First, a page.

“The most beautiful people are those who have known defeat, known suffering, known struggle, known loss, and have found their way out of the depths. These persons have an appreciation, a sensitivity, and an understanding of life that fills them with compassion, gentleness, and a deep loving concern. Beautiful people do not just happen.”
~ Elisabeth Kübler-Ross
Last May, Yulady Saluti, a 32-year old yoga teacher, beautiful wife and mother of six, was diagnosed with stage-2 breast cancer. She decided to share her bittersweet journey with the world and video-blog her way through cancer.
Her courage and willingness to take her life in her hands and creatively fight for it, has been a source of inspiration for many people.
Yulady’s life has changed in remarkable ways since her diagnosis. Today she reflects on the lessons she learned from cancer and how they affected her plans and priorities, remodeled her self-image and shaped her life as a whole.
Five things I learned from cancer.
5. My weight is not important.
I love working out and taking multiple yoga classes in a day. Exercise coupled with a good diet were an integral part in maintaining my appearance.
My surgery and treatments have curtailed my exercise and chemo has changed my taste buds. After gaining about 20 lbs because of chemo and steroids I realized that being healthy and fighting this cancer was far more important than my dress size.
4. I don’t need asanas to practice yoga.
“Asana” means pose, and yoga means union—therefore yoga is everything else. Asana is just a small part of yoga.
I practice yoga everyday even though I can rarely practice asana. Fighting cancer without yoga would have been impossible for me.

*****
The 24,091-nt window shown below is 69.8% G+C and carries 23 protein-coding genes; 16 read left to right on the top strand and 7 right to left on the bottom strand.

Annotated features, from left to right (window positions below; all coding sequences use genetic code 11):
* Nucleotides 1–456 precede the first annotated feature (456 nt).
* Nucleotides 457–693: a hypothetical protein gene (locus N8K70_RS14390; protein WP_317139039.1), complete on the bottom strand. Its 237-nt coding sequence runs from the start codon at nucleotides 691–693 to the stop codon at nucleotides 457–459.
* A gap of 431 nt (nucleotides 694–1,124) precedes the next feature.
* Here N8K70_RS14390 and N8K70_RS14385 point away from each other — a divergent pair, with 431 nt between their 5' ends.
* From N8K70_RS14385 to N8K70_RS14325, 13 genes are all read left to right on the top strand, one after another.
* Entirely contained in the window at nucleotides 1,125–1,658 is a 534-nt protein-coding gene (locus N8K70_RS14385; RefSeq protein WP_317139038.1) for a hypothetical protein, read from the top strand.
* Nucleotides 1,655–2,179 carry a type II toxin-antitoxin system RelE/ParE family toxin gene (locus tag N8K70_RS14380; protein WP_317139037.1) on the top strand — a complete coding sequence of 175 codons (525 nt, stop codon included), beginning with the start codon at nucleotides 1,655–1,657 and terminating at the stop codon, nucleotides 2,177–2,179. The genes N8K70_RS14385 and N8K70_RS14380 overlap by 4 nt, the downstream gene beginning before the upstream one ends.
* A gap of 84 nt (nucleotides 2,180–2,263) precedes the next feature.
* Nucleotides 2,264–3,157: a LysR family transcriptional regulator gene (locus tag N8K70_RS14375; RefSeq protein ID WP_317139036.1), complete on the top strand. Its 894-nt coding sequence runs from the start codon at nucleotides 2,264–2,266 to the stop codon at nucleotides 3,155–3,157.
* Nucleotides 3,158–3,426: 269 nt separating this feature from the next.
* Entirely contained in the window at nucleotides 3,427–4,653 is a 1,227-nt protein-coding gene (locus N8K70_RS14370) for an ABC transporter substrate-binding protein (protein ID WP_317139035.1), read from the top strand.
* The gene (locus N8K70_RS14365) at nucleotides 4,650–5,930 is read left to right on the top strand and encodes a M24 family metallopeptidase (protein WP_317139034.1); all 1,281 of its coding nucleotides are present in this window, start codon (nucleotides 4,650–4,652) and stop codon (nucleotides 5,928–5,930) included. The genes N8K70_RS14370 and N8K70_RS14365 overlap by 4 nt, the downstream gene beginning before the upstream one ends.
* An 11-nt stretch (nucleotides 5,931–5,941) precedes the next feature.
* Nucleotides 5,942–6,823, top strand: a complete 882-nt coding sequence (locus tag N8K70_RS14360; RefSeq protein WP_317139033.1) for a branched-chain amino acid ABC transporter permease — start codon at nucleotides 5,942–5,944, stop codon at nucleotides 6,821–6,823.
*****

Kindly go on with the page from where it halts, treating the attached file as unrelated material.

3. My kids think I am beautiful no matter what I look like on the outside.
When I found out I was going to loose my hair I freaked out because my kids loved my long hair. In fact when I told my 6-year old I was going to cut my hair he started to cry.
I thought It would be too shocking for them to see Mom go from having very long hair to being bald, so I cut it and played with hair colors for about two weeks. Each time I changed my hair color my kids would tell me how beautiful I looked.
Now that I am bald they rub my head and tell me constantly “Mom you look so beautiful. Can you keep your head bald?”
In the eyes of my children I will always be the most beautiful Mom in the world.
2. Your true family and friends will pull you through anything.
I am fortunate enough to have a great husband who adores me no matter what, unlike many women who write to me and tell me how their husbands left them after they found out that they had cancer.
Those types of emails break my heart and make me realize how lucky I am, not only because I have such an amazing husband, but because I have a great support system. All of my friends and family members came together and really helped me get through my toughest times.
I wish I could write every single name down to thank them all, but they all know who they are.
1. “Life is what happens to you while you are making other plans.”
I have heard this saying many times but never truly understood it until I was diagnosed with cancer.
I had so many plans. Funny how things can change so quickly. I went from the picture of health to a double mastectomy nearly over night.
I have learned not to look so far forward and instead, I relish each day with its ups and downs as if it were my last.
I stop and smell the roses everyday now. You should too, they smell great.
And here is how it started…
“I can be changed by what happens to me. But I refuse to be reduced by it.” ~ Maya Angelou
About Robert Sturman:
The official visual artist of 2005’s 47th Annual GRAMMY® Awards, Robert Sturman, has formal training as a painter and photographer, and holds a Bachelor of Arts from the University of California, Santa Cruz. Following his degree, Sturman completed a two-year apprenticeship with Carmel, CA-based master photographer William Giles, whose striking images have been said, “to have the impact of a Zen koan,” a description that could apply to Sturman’s imagery as well. He also studied for two years at the Memphis College of Art under acclaimed Italian painter John Torina, whose ephemeral, atmospheric landscapes are echoed in many of Sturman’s works. You can find out more about Robert’s work at his online studio and connect with him via Facebook and Twitter.
More on the Art of Being Alive:
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